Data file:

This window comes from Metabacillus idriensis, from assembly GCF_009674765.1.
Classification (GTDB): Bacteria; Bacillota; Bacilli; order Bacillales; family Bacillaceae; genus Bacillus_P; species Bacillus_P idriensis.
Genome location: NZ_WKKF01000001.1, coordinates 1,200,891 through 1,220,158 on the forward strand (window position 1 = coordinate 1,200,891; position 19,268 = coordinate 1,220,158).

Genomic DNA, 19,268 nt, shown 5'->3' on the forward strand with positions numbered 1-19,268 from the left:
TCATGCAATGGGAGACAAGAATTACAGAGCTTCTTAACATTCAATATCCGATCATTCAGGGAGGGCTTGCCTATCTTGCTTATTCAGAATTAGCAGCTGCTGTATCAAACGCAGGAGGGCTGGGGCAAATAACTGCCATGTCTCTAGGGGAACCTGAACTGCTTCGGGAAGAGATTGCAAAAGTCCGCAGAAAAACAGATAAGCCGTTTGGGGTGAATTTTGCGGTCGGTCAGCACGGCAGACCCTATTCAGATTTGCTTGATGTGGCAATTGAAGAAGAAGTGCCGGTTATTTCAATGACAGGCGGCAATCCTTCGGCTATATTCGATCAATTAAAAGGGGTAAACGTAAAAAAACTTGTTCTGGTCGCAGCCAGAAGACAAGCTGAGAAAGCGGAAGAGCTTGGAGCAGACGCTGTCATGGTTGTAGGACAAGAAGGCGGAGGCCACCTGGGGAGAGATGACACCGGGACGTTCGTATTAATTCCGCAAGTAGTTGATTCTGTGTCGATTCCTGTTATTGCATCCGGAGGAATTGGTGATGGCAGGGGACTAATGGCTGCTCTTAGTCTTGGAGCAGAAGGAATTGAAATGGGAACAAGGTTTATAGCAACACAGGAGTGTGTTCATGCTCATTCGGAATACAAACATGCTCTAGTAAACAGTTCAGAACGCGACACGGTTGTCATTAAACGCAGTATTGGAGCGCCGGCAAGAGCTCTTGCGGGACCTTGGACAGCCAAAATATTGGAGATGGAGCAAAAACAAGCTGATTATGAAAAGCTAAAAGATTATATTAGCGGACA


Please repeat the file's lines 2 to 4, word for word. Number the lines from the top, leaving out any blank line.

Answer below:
Classification (GTDB): Bacteria; Bacillota; Bacilli; order Bacillales; family Bacillaceae; genus Bacillus_P; species Bacillus_P idriensis.
Genome location: NZ_WKKF01000001.1, coordinates 1,200,891 through 1,220,158 on the forward strand (window position 1 = coordinate 1,200,891; position 19,268 = coordinate 1,220,158).

Genomic DNA, 19,268 nt, shown 5'->3' on the forward strand with positions numbered 1-19,268 from the left: